With the industry now thinking about multimode/unified GSM, UMTS, LTE base stations (see this post from back in 2008) it is likely that as we go forward there will be little incentive to switch-off UMTS because of LTE becoming more prevalent. But just for the sake of the argument: What would have to happen before UMTS could be switched off? The following things come to mind:
- Voice: LTE is rolled out without an operator based voice solution. So one way or another, and there are quite a few, the voice question has to be answered. No matter whether its VoLTE, VoLGA, CS fallback, dual active radio in the phone, over the top internet based voice solution, something must fall into place first as a mainstream solution for simple voice calls. And, it needs to be at least as good as today's circuit switched voice in coverage, call continuity for moving subscribers, in-house coverage, etc.
- Coverage: LTE coverage must be at least as good as 3G coverage today. For voice it must be far better than 3G coverage today.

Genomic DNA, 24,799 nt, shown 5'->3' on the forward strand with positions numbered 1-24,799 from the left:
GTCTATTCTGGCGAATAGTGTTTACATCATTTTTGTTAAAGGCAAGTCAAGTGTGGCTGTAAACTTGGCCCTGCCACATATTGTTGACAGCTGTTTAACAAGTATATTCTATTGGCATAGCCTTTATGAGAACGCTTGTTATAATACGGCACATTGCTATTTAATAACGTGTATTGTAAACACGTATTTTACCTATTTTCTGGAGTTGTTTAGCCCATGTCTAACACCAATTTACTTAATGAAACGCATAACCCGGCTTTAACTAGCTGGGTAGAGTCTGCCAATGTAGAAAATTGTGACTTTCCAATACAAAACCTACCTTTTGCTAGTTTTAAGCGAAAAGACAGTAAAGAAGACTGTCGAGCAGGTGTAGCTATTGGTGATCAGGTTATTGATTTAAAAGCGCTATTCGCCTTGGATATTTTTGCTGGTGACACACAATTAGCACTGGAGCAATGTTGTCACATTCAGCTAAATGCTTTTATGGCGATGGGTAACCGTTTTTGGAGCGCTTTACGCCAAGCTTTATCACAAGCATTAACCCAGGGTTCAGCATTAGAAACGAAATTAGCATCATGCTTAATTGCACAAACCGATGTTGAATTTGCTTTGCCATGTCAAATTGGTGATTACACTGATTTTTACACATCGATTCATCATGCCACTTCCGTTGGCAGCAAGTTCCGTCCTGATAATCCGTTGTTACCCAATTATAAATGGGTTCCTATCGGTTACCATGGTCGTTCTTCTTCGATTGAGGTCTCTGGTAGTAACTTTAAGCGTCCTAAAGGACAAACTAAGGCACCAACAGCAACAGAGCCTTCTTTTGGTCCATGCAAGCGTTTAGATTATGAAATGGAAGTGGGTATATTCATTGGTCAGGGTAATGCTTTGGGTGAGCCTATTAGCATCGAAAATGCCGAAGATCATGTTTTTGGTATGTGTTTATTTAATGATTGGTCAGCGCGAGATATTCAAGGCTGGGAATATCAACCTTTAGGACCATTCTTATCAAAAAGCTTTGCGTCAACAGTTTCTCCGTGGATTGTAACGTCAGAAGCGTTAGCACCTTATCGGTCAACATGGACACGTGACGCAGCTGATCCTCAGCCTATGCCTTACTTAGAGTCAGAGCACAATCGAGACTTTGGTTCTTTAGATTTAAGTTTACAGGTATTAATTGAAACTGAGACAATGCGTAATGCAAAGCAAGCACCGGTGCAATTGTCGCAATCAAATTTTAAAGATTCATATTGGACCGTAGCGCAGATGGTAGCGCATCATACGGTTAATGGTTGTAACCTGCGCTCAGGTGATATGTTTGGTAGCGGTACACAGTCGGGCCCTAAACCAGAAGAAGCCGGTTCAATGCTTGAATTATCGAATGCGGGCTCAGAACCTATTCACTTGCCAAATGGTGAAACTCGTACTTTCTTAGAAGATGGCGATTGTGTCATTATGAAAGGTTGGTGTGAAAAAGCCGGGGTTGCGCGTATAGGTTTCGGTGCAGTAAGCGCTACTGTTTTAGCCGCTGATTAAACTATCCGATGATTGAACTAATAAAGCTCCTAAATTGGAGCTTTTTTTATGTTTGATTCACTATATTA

- LTE Devices: Smartphones not having an LTE chip inside must have become a minority in the network.
Quite tough requirements. But then, it's not a digital on/off decision. UMTS can be gradually phased out once necessary. Future multimode base stations are likely to be very flexible and bandwidth released from one air interface technology can be moved via configuration changes to another air interface protocol.
One thought on “Preconditions for Switching UMTS Off”
It may be possible that UMTS is turned off while GSM is left on?
Despite the relative inefficiency of GSM, the ubiquity of it means that it would be harder to drop surely? It is built into poker machines, cars, etc etc. It is illuminating to see the Chinese support of GSM in their low cost gadgets compared with UMTS (100% GSM) due to complexity and patents I imagine.
I guess the determining factor will be if the LTE-> CS Voice solution supports GSM.
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